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A been everywhere man...Stanthorpe's Austin Hohenhaus

BUSH BLOKE: Austin Hohenhaus has done his share of work in the paddock.
BUSH BLOKE: Austin Hohenhaus has done his share of work in the paddock. Toni Somes

HE IS the son of a dairy farmer and has been a cattleman, a wool grower, a livestock agent and a transport operator across a lifetime of hard yakka in the bush.

But Austin Hohenhaus reckons he gave away the finest job he ever had when he was just a "young fella".

"The best fun I ever had was mustering and stock work for a mate on the Goldfields area west of Stanthorpe," he said.

"I worked there casually from the middle 1980s and left when I was a young fella - I reckon I was about 77."

I worked there casually from the middle 1980s and left when I was a young fella - I reckon I was about 77.

He describes himself as a "1934 drop" rather than lingering on the fact this year he turns 80.

Born in Boonah, he was the son of dairy farmers from the Fassifern Valley, on the eastern side of the Great Dividing Range in south-east Queensland.

His grandfather had arrived in Australia from Prussia decades earlier.

In 1946 his parents shifted west, buying Springdale station - 2124 ha of grazing country at Marylands, outside Stanthorpe.

"I was 12 when we bought the place and shifted over the range and when I finished school I did a course at Gatton College and then came home to the property," Austin said.

He jokes about a preference for first names, explaining the title 'Mr Hohenhaus' conjured up formalities beyond a bushie like him.

"I was on Springdale for 30 years so not that long in the scheme of things, but it was a good life. We had some tough years, but we had some good times too."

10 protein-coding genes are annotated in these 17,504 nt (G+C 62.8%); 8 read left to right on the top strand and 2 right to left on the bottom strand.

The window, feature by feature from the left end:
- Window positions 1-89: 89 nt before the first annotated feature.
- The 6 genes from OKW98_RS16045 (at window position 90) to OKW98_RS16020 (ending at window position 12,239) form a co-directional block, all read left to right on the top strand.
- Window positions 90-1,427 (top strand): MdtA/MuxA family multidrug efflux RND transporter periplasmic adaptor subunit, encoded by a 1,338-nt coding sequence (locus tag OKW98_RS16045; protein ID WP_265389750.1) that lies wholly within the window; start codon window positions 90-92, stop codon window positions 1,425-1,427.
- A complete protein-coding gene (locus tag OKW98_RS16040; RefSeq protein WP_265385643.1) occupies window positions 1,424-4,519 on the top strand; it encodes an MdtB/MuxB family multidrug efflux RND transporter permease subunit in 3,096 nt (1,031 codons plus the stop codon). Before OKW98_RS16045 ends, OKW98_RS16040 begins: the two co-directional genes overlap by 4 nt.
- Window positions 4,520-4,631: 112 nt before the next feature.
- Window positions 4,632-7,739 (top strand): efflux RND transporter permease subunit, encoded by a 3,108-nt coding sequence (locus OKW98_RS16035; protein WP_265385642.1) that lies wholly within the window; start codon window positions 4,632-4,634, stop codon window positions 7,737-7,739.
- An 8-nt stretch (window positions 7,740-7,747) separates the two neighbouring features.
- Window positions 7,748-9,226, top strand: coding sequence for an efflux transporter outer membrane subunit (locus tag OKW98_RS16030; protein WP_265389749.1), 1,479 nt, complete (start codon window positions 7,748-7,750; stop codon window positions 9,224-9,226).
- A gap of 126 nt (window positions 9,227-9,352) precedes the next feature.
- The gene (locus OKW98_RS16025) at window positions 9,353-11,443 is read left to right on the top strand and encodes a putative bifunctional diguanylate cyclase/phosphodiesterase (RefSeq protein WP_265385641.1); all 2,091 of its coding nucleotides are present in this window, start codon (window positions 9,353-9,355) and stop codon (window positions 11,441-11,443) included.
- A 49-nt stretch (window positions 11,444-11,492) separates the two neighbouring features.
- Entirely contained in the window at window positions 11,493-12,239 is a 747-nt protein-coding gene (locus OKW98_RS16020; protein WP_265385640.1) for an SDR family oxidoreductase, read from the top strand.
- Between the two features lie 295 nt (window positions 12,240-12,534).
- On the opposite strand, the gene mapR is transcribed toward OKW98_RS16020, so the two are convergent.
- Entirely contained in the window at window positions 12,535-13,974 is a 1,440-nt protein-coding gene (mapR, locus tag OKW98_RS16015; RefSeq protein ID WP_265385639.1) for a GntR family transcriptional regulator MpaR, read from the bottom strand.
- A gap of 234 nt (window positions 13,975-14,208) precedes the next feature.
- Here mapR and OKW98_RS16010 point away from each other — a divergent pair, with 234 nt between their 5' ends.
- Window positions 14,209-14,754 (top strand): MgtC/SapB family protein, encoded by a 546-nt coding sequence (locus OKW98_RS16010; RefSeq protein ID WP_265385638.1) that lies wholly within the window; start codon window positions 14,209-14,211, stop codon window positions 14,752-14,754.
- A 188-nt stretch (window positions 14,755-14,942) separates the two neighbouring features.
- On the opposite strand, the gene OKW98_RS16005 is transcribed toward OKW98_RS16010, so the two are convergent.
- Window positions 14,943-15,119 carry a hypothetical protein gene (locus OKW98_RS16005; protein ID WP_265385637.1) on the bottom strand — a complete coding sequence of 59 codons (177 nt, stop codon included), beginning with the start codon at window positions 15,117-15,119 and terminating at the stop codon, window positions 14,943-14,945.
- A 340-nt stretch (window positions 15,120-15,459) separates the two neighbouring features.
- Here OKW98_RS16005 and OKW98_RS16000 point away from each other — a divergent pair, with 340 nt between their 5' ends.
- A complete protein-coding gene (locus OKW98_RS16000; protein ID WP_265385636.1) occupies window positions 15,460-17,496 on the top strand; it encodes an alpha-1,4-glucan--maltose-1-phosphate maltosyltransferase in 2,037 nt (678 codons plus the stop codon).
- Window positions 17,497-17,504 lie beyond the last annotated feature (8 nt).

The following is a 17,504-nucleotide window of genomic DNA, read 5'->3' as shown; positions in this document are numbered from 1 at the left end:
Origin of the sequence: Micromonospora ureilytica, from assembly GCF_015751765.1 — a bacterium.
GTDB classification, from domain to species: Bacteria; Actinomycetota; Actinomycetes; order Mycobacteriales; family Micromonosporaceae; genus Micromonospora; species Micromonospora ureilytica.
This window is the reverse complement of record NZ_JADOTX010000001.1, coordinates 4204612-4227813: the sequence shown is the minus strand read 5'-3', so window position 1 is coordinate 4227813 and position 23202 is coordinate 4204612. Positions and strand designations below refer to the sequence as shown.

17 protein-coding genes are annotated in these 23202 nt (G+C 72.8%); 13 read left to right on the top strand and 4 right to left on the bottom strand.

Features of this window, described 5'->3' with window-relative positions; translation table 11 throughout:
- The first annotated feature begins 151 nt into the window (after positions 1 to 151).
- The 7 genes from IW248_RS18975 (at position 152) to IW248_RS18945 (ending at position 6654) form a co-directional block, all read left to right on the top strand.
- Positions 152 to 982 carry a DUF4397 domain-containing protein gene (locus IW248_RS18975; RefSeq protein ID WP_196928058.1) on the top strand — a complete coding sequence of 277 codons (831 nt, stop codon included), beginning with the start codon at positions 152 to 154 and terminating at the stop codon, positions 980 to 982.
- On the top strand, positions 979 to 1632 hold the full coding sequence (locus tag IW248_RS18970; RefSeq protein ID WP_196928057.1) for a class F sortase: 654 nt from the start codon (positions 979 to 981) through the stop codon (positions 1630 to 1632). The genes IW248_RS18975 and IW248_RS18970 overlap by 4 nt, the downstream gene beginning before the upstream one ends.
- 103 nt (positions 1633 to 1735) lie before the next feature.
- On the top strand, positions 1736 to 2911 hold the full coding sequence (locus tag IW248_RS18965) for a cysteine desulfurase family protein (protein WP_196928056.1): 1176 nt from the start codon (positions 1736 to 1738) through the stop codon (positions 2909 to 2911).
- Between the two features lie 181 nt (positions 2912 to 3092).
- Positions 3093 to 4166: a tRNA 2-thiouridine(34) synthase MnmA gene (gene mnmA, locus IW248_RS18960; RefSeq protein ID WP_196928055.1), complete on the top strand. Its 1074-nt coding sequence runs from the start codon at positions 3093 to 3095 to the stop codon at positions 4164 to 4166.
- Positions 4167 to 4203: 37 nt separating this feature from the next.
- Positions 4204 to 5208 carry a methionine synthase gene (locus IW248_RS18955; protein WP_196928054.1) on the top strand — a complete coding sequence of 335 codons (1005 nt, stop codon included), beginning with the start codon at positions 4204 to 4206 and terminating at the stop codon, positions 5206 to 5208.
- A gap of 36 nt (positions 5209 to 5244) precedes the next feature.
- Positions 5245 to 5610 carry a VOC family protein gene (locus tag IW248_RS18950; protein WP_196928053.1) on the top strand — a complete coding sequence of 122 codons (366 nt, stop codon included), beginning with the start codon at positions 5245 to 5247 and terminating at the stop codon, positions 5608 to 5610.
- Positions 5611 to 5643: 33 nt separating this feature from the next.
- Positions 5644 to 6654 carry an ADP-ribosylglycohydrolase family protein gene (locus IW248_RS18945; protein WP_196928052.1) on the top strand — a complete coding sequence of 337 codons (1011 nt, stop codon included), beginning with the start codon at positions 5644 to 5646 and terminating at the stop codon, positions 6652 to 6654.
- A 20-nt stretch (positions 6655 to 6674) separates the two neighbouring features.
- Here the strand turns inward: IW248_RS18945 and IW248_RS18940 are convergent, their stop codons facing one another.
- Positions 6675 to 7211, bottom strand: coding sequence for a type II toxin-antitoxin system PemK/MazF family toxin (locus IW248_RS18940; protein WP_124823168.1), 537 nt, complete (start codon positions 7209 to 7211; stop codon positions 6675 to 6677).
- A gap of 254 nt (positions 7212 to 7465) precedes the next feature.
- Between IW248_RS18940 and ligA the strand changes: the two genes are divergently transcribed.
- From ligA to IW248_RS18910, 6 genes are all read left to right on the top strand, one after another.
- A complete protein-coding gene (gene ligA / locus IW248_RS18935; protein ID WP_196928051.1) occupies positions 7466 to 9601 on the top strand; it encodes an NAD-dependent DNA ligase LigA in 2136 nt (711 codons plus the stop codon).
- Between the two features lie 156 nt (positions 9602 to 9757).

His endurance was tested in years like 1957, when a bushfire swept through the property leaving just 44ha of feed.

"We had about 3000 merinos and 300 head of herefords and we had to find agistment for most of them," Austin said.

"Back then we grew wool and cattle we sold weaners at around 12 months of age to buyers from Victoria."

Family reasons forced Austin and his wife Del to sell up in the late 1970s and the couple headed into town.

"I always regretted having to sell, but you do what you have to don't you?" he said.

"After that I joined Winchcombe Carson as a stock agent and was with them for 10 years."

"It was a good job; took me to lots of places buying sheep in western Queensland and northern New South Wales."

Austin believes the wool slide started with the "awful drought" of 1965 and continues today.

"While I was an agent the change started in the cattle industry with a shift from herefords to angus cattle and they are still doing that too," he said.

After a decade in the agency game he hit the road in a self employed capacity driving a livestock truck.

"I drove a 25-foot Hino truck carting stock for 25 years; I went everywhere from Armidale to Glen Innes and all around Stanthorpe," he said.

"One of my longest jobs was carting Saanen milking goats from Gatton College all the way to Victoria," he said.

"My instructions were to feed and water the animals on the truck, so it was a little awkward and definitely messy.

"But they all made it there."

Looking back Austin reckons he still misses the truck, yet he admits "you get used to retirement".

However his all-time favourite job was casual work mustering and handling stock for a mate on a property in the Goldfields region.

"When you have a good time it never feels like work does it?" he said.

In retrospect there was not much he would change.

He's spent 58 years with the girl he fell in love with back in 1956 and he's "really proud" of his three kids.

"They've got their mum's brains so they are doing well and we have a few grandkids as well and right now we're expecting our first great grandchild so we're the lucky ones."

Topics:  landmark stanthorpe